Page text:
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Low testosterone – or “Male Menopause“

When men reach the age of 30 they start to experience a gradual decline in the hormone testosterone. This decline is sometimes known as ‘andropause’. It is a completely normal natural process, but in some circumstances, can lead to unwelcome symptoms such as depression, low libido, and erectile dysfunction, amongst others.

This is sometimes also referred to as “male menopause” although this term can be misleading as it is very different from menopause experienced by women. In women, menopause marks the end of reproductive years and involves a significant change in hormones over a short period of time, whereas the changes experienced by men are far steadier and more gradual. Most men experience around a 1% fall in testosterone each year from around the age of 30 to 40 onwards.

Andropause is often linked to hypogonadism which also involves a decrease in testosterone levels and often has similar symptoms.

Testosterone is the primary male sex hormone, and it plays a big role in maintaining bone density, muscle mass, fat distribution, red blood cell production, and sex drive. The symptoms of this natural reduction in testosterone vary from person to person, and not all men will experience the same effects.

Common signs and symptoms of low testosterone may include:

  • Reduced libido (sex drive)

  • Erectile dysfunction or difficulty achieving and maintaining erections

  • Fatigue or decreased energy levels

  • Decreased muscle mass and strength

  • Increased body fat

  • Mood changes, such as irritability or depression

  • Difficulty sleeping (insomnia) or sleep disturbances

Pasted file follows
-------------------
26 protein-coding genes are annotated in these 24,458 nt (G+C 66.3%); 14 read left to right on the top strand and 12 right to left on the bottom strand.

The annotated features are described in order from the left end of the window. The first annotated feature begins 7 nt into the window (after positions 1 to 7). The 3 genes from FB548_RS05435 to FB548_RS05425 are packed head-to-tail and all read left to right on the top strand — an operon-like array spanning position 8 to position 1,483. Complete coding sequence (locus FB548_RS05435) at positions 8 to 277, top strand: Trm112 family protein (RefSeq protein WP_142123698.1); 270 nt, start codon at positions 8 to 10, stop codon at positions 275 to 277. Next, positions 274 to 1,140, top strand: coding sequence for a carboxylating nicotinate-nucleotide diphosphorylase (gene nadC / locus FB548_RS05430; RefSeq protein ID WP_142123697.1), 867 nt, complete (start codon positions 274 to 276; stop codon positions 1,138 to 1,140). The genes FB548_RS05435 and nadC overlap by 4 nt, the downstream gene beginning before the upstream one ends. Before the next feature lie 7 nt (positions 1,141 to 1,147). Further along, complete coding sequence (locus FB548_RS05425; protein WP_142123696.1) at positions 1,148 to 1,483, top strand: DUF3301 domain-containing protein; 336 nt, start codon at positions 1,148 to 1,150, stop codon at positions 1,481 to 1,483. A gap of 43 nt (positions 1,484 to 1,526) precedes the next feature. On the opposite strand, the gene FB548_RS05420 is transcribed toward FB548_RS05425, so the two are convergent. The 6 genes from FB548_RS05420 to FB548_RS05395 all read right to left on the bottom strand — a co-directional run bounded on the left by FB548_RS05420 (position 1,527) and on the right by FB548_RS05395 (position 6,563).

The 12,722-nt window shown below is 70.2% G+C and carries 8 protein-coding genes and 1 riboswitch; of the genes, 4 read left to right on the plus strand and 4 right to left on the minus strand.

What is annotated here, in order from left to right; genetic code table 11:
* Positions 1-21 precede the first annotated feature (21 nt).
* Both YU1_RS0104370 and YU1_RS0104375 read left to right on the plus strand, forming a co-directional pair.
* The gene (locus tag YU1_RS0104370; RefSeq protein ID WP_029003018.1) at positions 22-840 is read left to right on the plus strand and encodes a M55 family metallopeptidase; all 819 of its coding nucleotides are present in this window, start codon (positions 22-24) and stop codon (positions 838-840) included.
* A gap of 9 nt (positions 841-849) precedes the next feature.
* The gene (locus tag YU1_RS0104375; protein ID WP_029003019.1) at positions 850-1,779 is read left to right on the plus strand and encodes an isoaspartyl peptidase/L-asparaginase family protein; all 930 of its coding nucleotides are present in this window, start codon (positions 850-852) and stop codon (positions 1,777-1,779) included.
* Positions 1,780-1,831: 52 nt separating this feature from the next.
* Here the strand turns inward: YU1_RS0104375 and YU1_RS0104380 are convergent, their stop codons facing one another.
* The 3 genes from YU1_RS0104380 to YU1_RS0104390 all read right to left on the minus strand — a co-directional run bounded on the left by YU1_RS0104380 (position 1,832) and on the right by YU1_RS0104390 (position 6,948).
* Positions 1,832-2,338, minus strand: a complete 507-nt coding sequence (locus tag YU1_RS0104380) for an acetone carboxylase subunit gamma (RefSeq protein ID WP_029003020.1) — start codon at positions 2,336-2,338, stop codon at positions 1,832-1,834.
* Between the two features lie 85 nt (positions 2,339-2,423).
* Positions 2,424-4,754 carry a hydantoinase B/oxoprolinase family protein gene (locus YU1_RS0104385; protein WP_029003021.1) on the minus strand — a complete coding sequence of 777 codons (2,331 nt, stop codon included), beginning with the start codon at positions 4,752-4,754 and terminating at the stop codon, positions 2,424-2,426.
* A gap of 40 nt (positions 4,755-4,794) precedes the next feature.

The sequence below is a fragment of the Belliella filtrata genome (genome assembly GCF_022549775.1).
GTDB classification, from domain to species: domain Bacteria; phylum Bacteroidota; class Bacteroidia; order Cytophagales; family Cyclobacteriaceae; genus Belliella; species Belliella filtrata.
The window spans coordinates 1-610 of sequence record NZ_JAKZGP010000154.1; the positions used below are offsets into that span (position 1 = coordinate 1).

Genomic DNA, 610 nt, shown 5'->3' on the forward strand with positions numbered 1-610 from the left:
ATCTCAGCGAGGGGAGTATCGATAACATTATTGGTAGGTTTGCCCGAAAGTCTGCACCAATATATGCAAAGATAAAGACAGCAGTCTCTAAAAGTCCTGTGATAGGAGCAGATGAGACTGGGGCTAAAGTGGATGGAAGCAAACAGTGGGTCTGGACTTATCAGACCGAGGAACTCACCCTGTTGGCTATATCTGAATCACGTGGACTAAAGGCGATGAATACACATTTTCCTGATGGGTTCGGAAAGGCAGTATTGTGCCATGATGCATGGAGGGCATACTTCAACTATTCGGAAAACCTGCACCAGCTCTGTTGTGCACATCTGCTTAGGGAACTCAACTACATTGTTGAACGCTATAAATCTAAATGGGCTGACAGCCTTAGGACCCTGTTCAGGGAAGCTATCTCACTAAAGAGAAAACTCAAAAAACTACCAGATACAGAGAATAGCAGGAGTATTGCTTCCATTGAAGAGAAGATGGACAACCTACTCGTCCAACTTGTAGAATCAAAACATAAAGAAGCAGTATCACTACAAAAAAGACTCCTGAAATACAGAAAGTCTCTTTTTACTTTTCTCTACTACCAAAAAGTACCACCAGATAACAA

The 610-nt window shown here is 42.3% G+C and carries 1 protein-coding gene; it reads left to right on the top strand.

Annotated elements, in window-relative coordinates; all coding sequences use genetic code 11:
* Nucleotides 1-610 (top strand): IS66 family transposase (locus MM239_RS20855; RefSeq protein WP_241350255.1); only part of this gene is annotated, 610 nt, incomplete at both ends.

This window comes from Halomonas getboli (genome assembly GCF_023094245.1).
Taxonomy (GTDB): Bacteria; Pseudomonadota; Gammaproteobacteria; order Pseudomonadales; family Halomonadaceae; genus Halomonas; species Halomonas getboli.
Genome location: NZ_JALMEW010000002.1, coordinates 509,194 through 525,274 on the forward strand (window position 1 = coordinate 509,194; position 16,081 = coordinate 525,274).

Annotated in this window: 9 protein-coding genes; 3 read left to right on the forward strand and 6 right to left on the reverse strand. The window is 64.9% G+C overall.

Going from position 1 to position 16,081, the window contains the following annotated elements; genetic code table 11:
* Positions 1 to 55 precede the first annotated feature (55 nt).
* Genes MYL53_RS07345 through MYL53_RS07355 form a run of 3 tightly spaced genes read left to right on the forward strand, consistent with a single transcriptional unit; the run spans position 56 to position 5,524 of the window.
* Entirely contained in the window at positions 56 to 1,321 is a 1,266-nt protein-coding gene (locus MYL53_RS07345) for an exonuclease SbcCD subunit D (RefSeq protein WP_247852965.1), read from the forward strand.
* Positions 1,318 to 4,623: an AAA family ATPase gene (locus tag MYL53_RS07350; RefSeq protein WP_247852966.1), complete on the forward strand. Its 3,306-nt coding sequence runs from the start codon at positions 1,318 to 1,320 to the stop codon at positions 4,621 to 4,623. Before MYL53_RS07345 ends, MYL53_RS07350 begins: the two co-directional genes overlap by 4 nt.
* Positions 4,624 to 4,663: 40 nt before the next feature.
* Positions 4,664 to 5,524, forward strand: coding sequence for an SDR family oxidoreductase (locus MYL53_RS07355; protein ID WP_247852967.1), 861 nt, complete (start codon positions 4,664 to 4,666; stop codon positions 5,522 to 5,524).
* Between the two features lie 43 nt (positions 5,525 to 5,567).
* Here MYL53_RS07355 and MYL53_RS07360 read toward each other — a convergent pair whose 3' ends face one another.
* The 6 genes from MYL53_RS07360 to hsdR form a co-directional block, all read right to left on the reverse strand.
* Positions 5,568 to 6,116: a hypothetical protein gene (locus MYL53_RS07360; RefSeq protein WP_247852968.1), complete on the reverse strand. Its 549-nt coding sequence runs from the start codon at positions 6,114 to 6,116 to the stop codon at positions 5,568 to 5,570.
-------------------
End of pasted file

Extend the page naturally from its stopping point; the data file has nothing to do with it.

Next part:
• Reduced bone density

  • Decreased motivation or drive

  • Infertility

Many of these symptoms can also be caused by other health issues. If you experience these symptoms, particularly if they are interfering with everyday life and happiness, it’s important to get checked out to find out the underlying cause.

Some common advice for dealing with symptoms related to testosterone decrease is to make healthy lifestyle choices such as:

  • Eating a healthy, balanced diet

  • Getting plenty of exercise

  • Getting enough good quality sleep

  • Making time for fun and reducing stress

This is good advice for everyone, but particularly when you are not feeling your best, these lifestyle factors can play a huge part in how severe your symptoms are and how much they affect you.

There are other ways of treating low testosterone and related symptoms, such as anti-depressants, or hormone replacement therapy, but it’s important to talk to your GP about the pros and cons of any treatment.

All Health Matters offers screening packages to help give you an insight into your health:



Please note the date of last review or update on all articles. No content on this site, regardless of date, should ever be used as a substitute for direct medical advice from your doctor or other qualified clinician.

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